Rev. Dr. Andrew Teal, a chaplain and Fellow at Pembroke College, delivered the forum address to campus on Tuesday. He spoke on building a beloved community — the theme for this year’s forums.
Rev. Teal advocated for unity through a beloved community, especially across religious differences, because he feels that this moment in history requires additional unification.
“This is the time, this is the place,” he insisted. We must “build each other up in truth and love, not saying brittlely, 'This is all I am; don't ask me to change’ but saying, 'Whoever I am, whoever you are, we are the Lord’s. Together, let us grow into the full stature of Christ.’”
Rev. Teal believes the first step to creating a more beloved community begins with community members recognizing their individual worth.
“The Lord has called us together because He simply can't take His eyes off us,” testified Rev. Teal. “So we need to reflect that wonder. We need to show that whoever somebody is, whatever their color, creed, background, gender, sexual orientation — the Lord loves you.”
This concept of divine love, he emphasized, is “the baseline. We don’t have to build that, that's the fact.”
But we can’t be idle and expect Christ’s love to unite us with others. To help us recognize the active role we play in building a beloved community, Rev. Teal introduced the Christian idea of sojourning.
“Sojourning doesn't just mean waiting,” explained Rev. Teal. “It means to claim this time by the power of, and in the service of, our Lord Jesus Christ." He continued that it is "finding a way of making every moment a means to invite all people into the deepest truths of their lives — into a beloved community, which takes even our inadequate energies and gifts and builds of them a kingdom with Christ.”
Through observations of Christianity’s schisms and leadership failures, online negativity and protests against friends of the Latter-day Saint Church at general conference, Rev. Teal recognizes that building a beloved community is intimidating.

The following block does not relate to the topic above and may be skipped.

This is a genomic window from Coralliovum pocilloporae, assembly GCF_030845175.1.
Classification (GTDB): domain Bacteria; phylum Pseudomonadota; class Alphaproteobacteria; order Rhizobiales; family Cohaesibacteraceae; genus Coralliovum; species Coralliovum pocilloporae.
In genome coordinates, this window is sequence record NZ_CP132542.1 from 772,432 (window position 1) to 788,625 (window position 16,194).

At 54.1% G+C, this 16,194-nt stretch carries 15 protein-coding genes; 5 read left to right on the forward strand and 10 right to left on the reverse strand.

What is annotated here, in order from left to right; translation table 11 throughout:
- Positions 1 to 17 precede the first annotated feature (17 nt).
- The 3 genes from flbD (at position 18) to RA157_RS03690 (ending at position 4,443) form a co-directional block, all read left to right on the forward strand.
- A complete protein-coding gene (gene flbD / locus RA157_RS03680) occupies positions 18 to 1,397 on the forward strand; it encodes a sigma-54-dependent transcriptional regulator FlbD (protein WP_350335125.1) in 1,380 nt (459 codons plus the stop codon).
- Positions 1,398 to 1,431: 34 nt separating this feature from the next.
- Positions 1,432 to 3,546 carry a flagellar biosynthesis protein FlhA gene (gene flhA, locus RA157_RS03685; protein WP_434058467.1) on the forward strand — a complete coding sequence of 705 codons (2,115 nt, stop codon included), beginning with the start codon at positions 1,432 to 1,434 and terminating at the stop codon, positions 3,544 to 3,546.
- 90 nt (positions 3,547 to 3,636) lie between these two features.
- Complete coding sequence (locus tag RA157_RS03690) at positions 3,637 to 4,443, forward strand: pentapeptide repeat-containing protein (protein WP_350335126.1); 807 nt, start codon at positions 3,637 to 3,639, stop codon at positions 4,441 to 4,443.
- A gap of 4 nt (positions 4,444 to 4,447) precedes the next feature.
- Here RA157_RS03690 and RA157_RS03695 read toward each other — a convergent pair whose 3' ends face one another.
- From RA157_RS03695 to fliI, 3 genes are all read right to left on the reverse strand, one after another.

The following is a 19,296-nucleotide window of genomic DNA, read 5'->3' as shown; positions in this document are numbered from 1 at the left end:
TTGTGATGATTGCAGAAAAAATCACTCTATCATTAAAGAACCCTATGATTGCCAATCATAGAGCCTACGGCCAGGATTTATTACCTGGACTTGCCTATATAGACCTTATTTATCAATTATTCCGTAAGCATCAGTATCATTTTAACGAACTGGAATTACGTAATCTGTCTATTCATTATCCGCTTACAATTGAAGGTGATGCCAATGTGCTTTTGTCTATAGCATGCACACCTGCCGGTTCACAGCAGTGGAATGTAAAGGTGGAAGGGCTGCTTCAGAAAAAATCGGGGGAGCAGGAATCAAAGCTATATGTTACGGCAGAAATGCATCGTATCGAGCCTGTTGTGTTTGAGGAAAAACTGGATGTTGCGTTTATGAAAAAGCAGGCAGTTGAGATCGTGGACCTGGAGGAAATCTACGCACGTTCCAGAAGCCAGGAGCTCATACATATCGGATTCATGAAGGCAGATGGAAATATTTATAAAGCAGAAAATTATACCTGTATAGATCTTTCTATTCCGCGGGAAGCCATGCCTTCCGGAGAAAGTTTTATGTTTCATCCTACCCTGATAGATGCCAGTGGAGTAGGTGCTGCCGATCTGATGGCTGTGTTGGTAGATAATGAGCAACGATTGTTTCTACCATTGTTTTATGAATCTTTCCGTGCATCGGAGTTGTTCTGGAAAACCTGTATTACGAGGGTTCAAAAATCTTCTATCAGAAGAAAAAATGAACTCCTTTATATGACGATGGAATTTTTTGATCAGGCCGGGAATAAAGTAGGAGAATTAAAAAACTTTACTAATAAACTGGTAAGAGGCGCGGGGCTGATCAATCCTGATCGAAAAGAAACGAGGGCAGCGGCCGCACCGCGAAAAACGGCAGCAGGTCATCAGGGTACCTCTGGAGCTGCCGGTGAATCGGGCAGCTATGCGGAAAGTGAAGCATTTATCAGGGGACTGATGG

“God is not an autocrat or tyrant and He invites our collaboration — individual and joint agency — at every turn," he said. "There’s a real possibility of greater unity.”
To further prove this point, Rev. Teal shared experiences he had while in the University of Utah’s intensive care burn unit this year.
The tender, nurturing staff, who ministered to people of all ages and backgrounds, and others around him helped Rev. Teal learn about service.
“Being able to love people who help us to grow and who stand with us in our pain is a beautiful example of the nature and the cost of building a beloved community.”
A nurse or physical therapist might require us to experience some pain through the administration of shots, surgery or exercises, but we know that it’s for the best. Similarly, we need to understand that the growing pains which often accompany unity efforts are essential to creating an interconnected, supportive, beloved community.
"Unity across all kinds of groups is attainable," said Rev. Teal. “My closest friends have seen that my love for the Lord Jesus has grown exponentially because of my friendship with you,” he told audience members.
“Beautiful friendships can flower and bear fruit between Christian communities” when we recognize the divine love of God, learn to sojourn with others and learn to love while being stretched into a beloved community.
Next Devotional: Julie Valentine, professor of nursing at BYU, will deliver the next devotional address on Tuesday, November 2, at 11:05 a.m. in the Marriott Center.
Valentine’s remarks will also be broadcast live on BYUtv, BYUtv.org, KBYU-TV 11, Classical 89 FM, BYUradio 107.9 FM and SiriusXM 143.